ANALYSIS - New research from Nofima has highlighted that although Norwegian aquaculture is ready and eager to expand, there will need to be improvements in public administration and regulatory framework if aquaculture is to grow sustainably.
“The administration of the aquaculture industry focuses solely on environmental sustainability, and attention is concentrated into a few environmental parameters. In order to achieve the goal of sustainable development, social and economic sustainability should be included,” says Senior Scientist Otto Andreassen of Nofima.
The study also points out that stricter sustainability requirements are placed on the aquaculture industry than on other food and resource-based industries.
“Environmental considerations alone form the basis for growth in this industry. What would happen if the same was true also for other resource-based industries, such as the oil industry, agriculture, fishing and mineral mining?” asks Mr Andreassen in a rhetorical question.
In Africa, WorldFish and the African Organisation for Standardisation (ARSO) are partnering to help promote consumer confidence in African fish for domestic and export markets.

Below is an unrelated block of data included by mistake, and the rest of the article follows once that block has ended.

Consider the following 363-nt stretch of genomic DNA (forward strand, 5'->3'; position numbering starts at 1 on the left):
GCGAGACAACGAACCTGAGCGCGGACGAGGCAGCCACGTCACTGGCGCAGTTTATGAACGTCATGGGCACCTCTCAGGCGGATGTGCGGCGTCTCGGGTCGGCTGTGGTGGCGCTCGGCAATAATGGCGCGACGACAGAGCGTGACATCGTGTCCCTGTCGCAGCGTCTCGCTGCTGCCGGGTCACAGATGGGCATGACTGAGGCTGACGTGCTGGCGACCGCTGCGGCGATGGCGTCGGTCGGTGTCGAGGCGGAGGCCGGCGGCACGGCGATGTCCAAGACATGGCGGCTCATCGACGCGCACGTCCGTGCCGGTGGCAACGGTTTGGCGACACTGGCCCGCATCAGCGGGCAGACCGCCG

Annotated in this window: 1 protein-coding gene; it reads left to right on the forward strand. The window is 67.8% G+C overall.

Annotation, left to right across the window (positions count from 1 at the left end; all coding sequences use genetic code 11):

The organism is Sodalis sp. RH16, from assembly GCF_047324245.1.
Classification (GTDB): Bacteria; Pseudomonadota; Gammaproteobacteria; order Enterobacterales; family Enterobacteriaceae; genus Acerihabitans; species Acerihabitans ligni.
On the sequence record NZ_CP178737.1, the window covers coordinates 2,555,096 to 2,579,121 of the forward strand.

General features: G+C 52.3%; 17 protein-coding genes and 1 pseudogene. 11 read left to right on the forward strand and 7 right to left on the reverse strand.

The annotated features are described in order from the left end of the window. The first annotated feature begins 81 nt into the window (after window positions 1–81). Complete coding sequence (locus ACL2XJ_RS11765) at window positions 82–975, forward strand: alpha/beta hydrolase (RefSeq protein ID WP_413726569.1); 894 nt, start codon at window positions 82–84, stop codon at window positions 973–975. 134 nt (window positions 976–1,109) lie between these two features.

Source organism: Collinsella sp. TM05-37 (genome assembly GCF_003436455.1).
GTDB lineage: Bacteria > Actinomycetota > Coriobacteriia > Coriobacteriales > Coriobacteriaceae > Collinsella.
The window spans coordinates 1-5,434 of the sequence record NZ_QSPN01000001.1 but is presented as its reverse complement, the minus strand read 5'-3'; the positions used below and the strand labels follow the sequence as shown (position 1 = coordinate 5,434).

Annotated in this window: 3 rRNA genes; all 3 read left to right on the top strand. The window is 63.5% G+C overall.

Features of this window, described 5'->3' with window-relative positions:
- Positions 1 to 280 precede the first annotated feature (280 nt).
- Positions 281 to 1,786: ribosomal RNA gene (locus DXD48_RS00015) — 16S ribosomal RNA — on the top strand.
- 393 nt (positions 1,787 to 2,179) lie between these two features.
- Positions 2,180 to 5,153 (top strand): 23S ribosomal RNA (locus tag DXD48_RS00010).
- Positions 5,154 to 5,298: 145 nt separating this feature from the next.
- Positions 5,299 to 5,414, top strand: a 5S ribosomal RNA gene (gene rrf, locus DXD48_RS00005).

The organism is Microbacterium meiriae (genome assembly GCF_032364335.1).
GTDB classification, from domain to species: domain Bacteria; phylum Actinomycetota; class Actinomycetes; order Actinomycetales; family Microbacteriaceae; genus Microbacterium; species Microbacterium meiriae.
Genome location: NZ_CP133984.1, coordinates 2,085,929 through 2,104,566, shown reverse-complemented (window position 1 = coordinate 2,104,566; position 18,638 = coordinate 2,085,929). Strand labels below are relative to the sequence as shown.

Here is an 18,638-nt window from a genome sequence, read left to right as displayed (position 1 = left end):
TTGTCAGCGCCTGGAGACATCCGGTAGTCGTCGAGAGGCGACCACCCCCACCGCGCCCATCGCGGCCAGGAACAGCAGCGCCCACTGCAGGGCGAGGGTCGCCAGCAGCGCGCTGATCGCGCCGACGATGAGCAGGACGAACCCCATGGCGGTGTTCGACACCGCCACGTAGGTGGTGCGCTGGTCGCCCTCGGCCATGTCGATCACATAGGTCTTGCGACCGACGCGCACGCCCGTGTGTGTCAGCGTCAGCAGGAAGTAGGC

The memorandum of understanding (MoU) between the two companies will allow for the creation of standards that will provide an Africa-wide framework for producers, distributors and sellers to ensure safety and quality at all stages of the value chain, from catch to the plate.
The end goal is a continent-wide alignment of standards and certification schemes that will boost the the market for fish while also contributing to the commitments for a Continental Free Trade Area (CFTA).
In disease news, Chile has reported another Infectious Salmon Anaemia (ISA) outbreak in the Aysen region.
The HPR 3 variant was discovered on the Salmones Cupquelan SA during surveillance.
The Aqua Nor 2015 Sustainable Aquaculture Digital is now out. To read your free copy, please click here.